Commentary by Lynn Williams
Women who earn a four-year college degree have a 95 to one chance of needing to rely on welfare in the future. Without that college diploma, a woman stands a five to one chance of needing welfare. According to a report by Jobs With Justice, nearly all of the jobs that recipients are going into are entry-level positions and jobs that, lacking further education and training, will never lead to a higher salary at a livable wage level.
A woman who works a full-time, round the year job at minimum wage ($5.15/hr.) earns only $10,300 gross income. Deduct taxes and she earns even less that this amount! She is extremely likely to lack health care insurance. If she is in poor health, or needing medical treatment, medical gills could easily eat up a minimum wage budget. (See article on Health Care for Working Parents in Poverty) With a minimum wage job, a family of three is living almost $3,000 BELOW THE FEDERAL POVERTY LEVEL! Unless they are one of the lucky families with a Section 8 certificate or other housing voucher, market rate rent and utilities will drain a significant portion of the family’s income. Families living at or below poverty level could easily end up on public assistance; if a crisis hits, they will not have savings to cushion them ‘til they’re back on their feet. (If their time limited for welfare is used u they won’t even has this option)
This paints a pretty dismal picture, but there is something to be done about it. If we are truly serious about lifting families out of poverty, we must: 1. Raise the minimum wage to a livable wage for all workers. 2. Allow welfare recipients to count class and study time for a G.E.D. and college degree as their work requirement. This is much more far-sighted than kicking women off now for temporary or low pay, “no future” jobs. If a recession hits us, the recipients in entry-level jobs will be the first fired or laid off, probably without unemployment compensation.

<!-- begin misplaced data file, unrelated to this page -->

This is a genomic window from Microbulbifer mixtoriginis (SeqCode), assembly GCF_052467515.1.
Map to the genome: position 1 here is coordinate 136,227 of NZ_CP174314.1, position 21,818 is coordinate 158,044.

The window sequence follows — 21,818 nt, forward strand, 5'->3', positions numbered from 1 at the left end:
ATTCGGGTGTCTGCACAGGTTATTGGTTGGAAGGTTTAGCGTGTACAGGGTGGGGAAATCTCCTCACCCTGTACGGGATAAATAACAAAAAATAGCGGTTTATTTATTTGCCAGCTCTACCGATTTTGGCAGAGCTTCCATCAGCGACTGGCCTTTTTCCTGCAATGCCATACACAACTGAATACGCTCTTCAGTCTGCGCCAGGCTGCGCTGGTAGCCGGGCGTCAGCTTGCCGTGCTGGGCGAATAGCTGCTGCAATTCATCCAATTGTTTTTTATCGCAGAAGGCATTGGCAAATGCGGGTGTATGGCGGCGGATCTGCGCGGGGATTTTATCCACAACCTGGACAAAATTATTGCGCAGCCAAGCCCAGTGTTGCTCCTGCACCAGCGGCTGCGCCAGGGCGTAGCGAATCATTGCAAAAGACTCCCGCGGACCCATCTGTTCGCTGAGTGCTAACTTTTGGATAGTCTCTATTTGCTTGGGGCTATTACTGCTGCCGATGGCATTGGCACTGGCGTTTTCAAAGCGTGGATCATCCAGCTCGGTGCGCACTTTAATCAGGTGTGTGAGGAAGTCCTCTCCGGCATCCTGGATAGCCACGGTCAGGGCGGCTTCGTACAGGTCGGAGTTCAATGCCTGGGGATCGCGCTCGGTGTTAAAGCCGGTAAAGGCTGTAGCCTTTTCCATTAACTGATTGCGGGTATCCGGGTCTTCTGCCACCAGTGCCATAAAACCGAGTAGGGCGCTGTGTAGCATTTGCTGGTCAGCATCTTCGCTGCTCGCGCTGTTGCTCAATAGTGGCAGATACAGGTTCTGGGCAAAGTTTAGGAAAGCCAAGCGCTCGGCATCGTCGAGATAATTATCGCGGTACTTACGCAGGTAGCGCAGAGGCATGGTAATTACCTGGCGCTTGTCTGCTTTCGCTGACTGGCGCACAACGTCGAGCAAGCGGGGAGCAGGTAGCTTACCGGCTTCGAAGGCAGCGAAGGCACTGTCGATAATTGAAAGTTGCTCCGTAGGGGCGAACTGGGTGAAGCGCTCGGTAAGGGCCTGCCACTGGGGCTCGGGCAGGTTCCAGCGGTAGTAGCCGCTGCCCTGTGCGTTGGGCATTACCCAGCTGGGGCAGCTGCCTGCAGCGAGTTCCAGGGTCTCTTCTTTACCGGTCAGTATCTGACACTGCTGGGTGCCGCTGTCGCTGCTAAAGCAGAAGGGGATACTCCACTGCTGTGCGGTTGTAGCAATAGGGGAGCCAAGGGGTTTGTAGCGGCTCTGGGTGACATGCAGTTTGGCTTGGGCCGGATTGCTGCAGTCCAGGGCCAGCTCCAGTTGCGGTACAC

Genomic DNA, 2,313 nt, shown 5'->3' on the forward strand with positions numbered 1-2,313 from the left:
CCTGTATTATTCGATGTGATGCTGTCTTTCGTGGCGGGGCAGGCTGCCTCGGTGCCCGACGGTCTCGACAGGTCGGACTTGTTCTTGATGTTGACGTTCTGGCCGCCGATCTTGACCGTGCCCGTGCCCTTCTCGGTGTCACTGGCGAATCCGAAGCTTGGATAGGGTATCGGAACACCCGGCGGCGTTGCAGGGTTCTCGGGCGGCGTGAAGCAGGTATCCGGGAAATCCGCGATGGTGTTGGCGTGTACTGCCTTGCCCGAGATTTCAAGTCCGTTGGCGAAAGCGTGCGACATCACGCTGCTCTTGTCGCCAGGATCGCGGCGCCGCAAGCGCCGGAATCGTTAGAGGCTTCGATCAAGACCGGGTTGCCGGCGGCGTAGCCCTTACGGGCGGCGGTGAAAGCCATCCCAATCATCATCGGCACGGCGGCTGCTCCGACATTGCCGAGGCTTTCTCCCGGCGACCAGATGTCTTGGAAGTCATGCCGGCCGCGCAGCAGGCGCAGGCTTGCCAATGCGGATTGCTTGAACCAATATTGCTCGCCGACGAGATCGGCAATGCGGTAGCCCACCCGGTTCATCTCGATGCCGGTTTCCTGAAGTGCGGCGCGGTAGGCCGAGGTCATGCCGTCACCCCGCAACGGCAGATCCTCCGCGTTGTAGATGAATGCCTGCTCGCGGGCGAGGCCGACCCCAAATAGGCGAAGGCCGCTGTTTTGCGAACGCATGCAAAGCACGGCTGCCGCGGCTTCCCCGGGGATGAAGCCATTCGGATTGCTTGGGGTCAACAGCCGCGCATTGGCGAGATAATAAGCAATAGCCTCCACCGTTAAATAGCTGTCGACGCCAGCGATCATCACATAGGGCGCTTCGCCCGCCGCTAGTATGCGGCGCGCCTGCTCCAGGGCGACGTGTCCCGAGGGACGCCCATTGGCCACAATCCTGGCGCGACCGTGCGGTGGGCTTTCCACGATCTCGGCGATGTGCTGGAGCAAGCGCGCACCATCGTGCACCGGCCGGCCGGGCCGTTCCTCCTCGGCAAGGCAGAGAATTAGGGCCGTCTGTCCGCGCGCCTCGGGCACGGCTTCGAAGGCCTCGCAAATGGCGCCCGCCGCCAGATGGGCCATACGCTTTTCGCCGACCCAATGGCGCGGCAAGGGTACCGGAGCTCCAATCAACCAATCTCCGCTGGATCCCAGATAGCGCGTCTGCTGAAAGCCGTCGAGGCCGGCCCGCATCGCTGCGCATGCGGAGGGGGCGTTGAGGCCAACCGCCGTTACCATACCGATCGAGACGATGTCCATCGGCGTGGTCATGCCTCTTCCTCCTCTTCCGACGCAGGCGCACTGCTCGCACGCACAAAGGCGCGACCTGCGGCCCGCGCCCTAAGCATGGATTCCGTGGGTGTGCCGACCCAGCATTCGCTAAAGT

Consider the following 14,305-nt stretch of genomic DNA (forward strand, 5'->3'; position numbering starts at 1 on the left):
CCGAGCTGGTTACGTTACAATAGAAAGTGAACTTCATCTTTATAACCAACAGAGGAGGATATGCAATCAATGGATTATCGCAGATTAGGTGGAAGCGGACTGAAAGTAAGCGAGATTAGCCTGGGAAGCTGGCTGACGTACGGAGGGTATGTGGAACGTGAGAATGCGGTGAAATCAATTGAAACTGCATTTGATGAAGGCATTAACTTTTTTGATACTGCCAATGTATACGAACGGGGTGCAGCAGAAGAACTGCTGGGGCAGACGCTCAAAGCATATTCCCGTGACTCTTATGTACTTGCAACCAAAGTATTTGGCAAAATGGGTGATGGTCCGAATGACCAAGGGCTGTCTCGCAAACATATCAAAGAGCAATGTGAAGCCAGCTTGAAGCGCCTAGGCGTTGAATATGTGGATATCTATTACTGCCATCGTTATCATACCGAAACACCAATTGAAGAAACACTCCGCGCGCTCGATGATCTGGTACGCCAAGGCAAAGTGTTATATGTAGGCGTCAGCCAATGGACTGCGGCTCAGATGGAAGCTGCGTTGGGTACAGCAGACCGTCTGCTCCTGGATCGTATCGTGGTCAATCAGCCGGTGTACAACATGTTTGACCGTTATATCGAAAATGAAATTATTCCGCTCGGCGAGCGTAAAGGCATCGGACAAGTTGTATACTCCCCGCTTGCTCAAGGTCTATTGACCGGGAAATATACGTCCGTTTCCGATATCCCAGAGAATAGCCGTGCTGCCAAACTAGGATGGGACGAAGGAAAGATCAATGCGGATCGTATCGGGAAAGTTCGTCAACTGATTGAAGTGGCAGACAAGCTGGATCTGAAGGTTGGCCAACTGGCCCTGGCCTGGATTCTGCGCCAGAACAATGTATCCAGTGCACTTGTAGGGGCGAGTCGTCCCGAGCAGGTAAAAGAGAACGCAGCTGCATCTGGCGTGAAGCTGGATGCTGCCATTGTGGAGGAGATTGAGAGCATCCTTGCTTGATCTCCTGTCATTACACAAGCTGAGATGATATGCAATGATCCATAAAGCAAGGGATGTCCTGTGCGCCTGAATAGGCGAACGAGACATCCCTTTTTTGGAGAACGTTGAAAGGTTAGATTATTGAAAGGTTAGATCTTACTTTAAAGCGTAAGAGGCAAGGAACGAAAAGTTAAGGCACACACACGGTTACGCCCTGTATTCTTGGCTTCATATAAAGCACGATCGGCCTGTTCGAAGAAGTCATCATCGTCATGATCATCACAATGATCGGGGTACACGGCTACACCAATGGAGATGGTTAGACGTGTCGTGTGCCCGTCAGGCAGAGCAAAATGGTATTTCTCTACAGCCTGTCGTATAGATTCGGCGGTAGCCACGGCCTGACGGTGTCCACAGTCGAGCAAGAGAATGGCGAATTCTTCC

According to economist Rebecca in Glass Ceilings and Bottomless Pits, “It would be foolish for work/welfare programs to assume that women who find jobs will make steady economic progress toward substantially higher wages. Some welfare recipients will be able to follow this model (particularly those with more education), but this is unlikely to be the typical experience among women who lack high school
S.B.123 currently in the Ohio Senate would change state welfare policy to allow for two years of Full Time College to be counted as the work requirement for recipients. Currently, only one-year (or 1040) hours are allowed in this manner. In addition, S.B.123 would require welfare departments to promote and clearly display this information in a “campaign”. As it is now, many recipients in Ohio are not informed that they can count college hours for the first year as the work requirement. This is a well-kept secret!
The Ohio Empowerment Coalition believes S.B. 123 is a step in the right direction. However, it should allow for additional years of college and study time to count as the work requirement. This would allow a recipient to concentrate on her studies and successfully complete a four - year degree. College is work and it should be counted as work time with a farsighted thought of its importance in moving families off of welfare (but not thrown off) and out of poverty.